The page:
That's the 2002 Orion UK hardback first omnibus edition of George Pelecanos' first, second and fourth novels: A Firing Offense (1992), Nick's Trip (1993) and Down by the River Where the Dead Men Go (1995), which, together, form the Nick Stefanos trilogy. And as that loose title suggests, all three star Nick Stefanos, who starts out as a salesman in an electronics store in the first book, helping to find a missing coworker; earns his P.I. license in Nick's Trip and investigates the disappearance of a school-friend's wife; and decides to stick to bartending in the third novel, only to get tangled up in a murder. They're all written in the first person, narrated by Nick; when Pelecanos switched to the third person for his third novel, 1994's Shoedog (switching back again for Down by the River...), he's stated that he found it "liberating".
As you'd expect from a book comprising three other books, Three Great Novels is a weighty tome, clocking in at over 600 pages. And in fact copies of this hardback edition of the omnibus aren't that common; paperbacks are plentiful online, but hardcovers number in the single figures, and go for at least thirty or forty quid. I struck lucky on this copy though: it's a little grubby, but then it cost me less than a fiver, so I can't complain. The hardcover's scarcity may be down to it being the first time that these novels made it into hardback in the UK (large print editions aside); unlike the US, where all three were initially issued in hardback by St Martins, in the UK Serpent's Tail published the third book in the trilogy, Down by the River... in paperback in 1996, then followed it with A Firing Offense in 1997 and Nick's Trip in '98, also both in paperback. Not sure why they decided to publish the third novel first, but maybe it was just to stay abreast of the 1995 US publication of the book. In any case, effectively, Three Great Novels represents the UK hardback debut of all three books.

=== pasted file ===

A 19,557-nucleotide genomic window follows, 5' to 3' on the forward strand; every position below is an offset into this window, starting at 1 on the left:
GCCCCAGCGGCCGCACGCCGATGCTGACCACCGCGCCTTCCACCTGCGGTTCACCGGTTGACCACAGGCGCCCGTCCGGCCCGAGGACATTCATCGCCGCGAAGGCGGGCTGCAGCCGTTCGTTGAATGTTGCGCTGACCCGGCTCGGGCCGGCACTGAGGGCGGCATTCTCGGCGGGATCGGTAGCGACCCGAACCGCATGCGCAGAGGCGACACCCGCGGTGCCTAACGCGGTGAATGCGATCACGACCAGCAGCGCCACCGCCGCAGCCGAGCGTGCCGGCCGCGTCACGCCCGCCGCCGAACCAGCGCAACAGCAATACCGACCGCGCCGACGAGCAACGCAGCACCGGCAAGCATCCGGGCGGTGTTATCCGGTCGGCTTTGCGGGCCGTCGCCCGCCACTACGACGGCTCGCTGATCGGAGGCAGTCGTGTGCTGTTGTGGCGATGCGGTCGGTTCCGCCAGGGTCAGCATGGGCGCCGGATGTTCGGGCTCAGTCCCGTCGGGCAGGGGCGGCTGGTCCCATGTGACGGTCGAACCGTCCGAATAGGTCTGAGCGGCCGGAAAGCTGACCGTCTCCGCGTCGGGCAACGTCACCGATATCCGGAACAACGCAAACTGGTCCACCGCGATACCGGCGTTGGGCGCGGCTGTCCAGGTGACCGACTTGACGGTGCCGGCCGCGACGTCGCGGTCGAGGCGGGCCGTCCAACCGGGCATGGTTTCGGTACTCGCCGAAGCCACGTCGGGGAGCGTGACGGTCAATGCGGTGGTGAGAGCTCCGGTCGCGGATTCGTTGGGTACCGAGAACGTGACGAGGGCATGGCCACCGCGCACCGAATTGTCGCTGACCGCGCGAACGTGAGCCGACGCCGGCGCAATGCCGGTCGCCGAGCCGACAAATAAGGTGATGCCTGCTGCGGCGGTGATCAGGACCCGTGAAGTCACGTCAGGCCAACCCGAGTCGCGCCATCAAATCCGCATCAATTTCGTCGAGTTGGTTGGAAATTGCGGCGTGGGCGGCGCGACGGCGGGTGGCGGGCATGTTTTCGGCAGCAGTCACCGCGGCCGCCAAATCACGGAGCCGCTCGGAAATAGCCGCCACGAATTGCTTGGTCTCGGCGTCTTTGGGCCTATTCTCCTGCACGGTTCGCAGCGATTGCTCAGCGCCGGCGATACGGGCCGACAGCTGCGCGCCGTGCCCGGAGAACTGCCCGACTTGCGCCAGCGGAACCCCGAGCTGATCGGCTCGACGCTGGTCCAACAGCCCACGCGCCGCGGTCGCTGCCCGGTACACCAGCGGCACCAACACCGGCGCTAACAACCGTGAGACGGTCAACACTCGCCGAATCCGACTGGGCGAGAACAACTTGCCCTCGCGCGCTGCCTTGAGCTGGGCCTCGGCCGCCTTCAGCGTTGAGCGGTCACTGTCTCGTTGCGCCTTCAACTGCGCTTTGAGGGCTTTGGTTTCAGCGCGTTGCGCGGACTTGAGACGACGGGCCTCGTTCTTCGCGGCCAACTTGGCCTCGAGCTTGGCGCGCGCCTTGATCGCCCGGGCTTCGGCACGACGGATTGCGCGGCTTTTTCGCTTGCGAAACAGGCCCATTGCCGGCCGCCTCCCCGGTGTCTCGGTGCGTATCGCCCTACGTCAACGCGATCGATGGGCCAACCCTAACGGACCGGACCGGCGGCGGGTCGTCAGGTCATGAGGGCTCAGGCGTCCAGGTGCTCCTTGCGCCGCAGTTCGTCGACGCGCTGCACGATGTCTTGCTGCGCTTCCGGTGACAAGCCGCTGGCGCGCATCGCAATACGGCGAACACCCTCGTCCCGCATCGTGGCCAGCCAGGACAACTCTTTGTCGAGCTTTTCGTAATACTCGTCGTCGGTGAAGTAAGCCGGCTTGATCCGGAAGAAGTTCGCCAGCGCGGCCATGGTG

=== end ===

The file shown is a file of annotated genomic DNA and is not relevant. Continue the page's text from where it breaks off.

Orion have knocked out loads of these 'Three Great Novels' omnibuses (omnibi?), collecting up all manner of authors. George Pelecanos got the 'Three Great' treatment again for his Derek Strange and Terry Quinn books (excluding the prequel, Hard Revolution), while everyone from Ian Rankin to Harlan Cobin to James Lee Burke and Robert Ludlum has been omnibus-ized in this manner in the crime and thriller field (with very similar cover designs), as well as, further afield, Erica James, Maeve Binchy and Louise Bagshaw. Other publishers have adopted or appropriated or possibly even originated (I've no idea who started using it first) the 'Three Great' tag, bringing together three Bronte books or a trio of Thomas Hardys or Charles Dickenses(es). I guess it's just the modern replacement for the word 'omnibus' (are people really not familiar with the word 'omnibus' these days?), the addition of the 'great' presumably adding a bit more pep in publishers' eyes. And who knows: maybe it works. Perhaps we really are so gullible that we're persuaded to buy a book simply because the publisher of that book tells us it's 'great'. I mean, I bought this one. So, y'know. Great.